Yale Daily News

Yale’s partnership with the National University of Singapore is coming to an end, taking with it the island country’s only liberal arts program. Half a world away, Yale professors are looking back on their stays in Singapore with a mixture of sorrow and fondness.

With the announcement of Yale-NUS’ disaffiliation from Yale and the subsequent decision that the replacement, tentatively named NUS College, will not retain its liberal arts core curriculum or requirement, it is likely that the school’s tradition of hosting various United States-based Yale faculty will eventually come to a close.

“It was the most interesting thing I have ever done or will ever do,” said astronomy professor Charles Bailyn, who served as the inaugural dean of faculty at Yale-NUS. “I made a wider range of friends and had more interesting and surprising conversations in three years at Yale-NUS than I have in thirty years at Yale.”

The News spoke to six professors who have either taught as visiting faculty or gave lectures at Yale-NUS since its establishment in 2011. All said that they were initially surprised about the partnership’s dissolution, and several praised the school’s strong grounding in the liberal arts. Many said they would like to return as visitors before 2025, when Yale-NUS will officially merge with the University Scholars’ Programme at the National University of Singapore, or NUS.

Partnership with Yale

A regular flow between New Haven and Singapore was part of the partnership’s founding vision, with visiting professors playing a particularly crucial role during the school’s early years as Yale-NUS grew its own faculty ranks. 

Throughout the pandemic, Singapore’s strict entry quarantine laws made visiting near impossible. Philip Gorski, chair of sociology and director of the New Haven-based Yale-NUS office, said that arrangements are being made for faculty visits to resume next fall. Three Yale-NUS faculty are currently taking sabbaticals studying at Yale, he added. 

“One thing we are really committed to is, until 2025, keeping the ‘Yale’ in the Yale-NUS experience, and part of that is keeping travel open in both directions,” Gorski said. “We’re going to do whatever we can to keep the partnership vital.”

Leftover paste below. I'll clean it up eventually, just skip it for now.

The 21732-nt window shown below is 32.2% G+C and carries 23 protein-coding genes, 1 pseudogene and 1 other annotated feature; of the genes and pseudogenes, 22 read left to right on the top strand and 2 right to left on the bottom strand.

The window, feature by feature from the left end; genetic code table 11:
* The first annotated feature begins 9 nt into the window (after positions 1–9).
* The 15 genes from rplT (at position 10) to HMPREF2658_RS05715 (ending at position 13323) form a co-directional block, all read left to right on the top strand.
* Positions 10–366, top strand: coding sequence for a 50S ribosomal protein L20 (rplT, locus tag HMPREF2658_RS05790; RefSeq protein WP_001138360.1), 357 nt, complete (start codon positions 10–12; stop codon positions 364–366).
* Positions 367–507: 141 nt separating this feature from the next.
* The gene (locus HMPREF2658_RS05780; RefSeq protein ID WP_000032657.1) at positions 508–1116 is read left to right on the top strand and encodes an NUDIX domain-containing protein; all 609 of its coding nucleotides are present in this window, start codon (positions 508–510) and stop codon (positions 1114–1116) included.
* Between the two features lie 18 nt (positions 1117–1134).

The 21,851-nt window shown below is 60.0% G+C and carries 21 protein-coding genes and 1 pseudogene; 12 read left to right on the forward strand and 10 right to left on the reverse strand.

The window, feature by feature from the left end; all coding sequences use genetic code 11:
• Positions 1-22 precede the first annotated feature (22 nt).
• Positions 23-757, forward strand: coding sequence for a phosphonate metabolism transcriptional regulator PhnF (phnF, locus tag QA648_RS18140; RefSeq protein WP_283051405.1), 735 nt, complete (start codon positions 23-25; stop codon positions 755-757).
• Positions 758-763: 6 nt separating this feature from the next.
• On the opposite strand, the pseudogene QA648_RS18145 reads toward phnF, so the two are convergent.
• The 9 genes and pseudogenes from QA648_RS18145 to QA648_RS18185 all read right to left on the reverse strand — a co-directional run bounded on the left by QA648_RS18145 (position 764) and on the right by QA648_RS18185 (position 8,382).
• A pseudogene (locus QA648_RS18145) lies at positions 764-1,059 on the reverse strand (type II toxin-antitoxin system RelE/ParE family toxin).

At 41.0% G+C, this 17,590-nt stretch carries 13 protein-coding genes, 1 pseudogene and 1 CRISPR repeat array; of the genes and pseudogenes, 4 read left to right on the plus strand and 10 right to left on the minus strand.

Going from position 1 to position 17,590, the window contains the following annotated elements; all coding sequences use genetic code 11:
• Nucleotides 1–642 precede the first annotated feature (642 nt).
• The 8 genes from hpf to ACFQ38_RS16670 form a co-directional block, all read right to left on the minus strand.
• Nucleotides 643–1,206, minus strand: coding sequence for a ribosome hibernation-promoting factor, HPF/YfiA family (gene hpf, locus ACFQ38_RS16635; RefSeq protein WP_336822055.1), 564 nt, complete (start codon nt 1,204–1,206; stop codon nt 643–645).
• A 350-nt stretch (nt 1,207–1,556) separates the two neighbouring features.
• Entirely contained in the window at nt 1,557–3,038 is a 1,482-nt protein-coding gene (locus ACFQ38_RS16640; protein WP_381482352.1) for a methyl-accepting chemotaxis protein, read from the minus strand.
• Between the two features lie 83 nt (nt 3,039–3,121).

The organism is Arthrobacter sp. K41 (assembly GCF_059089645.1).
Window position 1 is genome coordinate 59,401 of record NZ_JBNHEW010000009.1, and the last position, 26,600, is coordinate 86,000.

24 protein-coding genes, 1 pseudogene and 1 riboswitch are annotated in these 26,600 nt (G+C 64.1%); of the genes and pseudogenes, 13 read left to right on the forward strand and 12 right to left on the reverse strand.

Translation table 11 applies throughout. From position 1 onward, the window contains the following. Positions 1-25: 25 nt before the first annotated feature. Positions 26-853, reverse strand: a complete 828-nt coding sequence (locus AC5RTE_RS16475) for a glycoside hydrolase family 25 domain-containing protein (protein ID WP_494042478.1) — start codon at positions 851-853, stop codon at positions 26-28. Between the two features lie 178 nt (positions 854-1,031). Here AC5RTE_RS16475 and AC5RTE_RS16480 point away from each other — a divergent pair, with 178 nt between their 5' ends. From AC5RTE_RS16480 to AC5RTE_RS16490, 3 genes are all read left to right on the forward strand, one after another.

Professors said students at Yale-NUS were as committed to the liberal arts education, if not more, than Yale students. Gorski described his students as “voracious” readers. Tina Lu, head of Pauli Murray College and professor of East Asian languages and literature who visited Singapore in 2015, said her students were “full of a pioneer spirit”, noting that many of them had chosen the fledgling school over top universities across Asia. 

A sense of community

“Yale-NUS is a much tighter community than Yale, among both students and faculty/staff,” Bailyn wrote in an email. “I think this stems both from its relatively small size and because it is somewhat embattled within the society — there’s a sense of ‘we’re all in this together’ even when people disagree.”

Yale-NUS students, many of whom come from across Singapore as well as other Asian countries, arrive with a different collective knowledge base than their American counterparts, several professors said. Gorski, who taught the sociology of religion, noted that students were more familiar with the intricacies of Buddhism and Islam than American Yale students are, for example. 

Many visiting professors teach courses within the College’s core curriculum, though some also create adapted versions of their offerings at Yale. Lu, for example, taught an undergraduate version of her graduate-level seminar on Chinese novels. 

Life in Singapore

For several professors, Singapore’s cosmopolitan and multi-racial culture were big draws. Yale-NUS arranges for visiting faculty to live in apartments in Kent Vale, a de facto expat enclave situated right next to campus at the heart of Singapore’s Clementi district. Most sights are within walking distance, and the island’s sprawling mass transit system makes travelling around the city relatively simple. Singapore is also particularly suitable for short-term faculty visits, several noted, because English is universally spoken. 

Faculty sometimes visit alone, though the school accommodates spouses and children as well. Bailyn moved to Singapore for three years with his family when the college officially opened in 2013.

When Lu headed to Singapore to teach a semester-long course in Chinese literature, she brought along her husband and five children. Lu remembers her family’s time with fondness, noting that the experience afforded her kids a special sense of independence.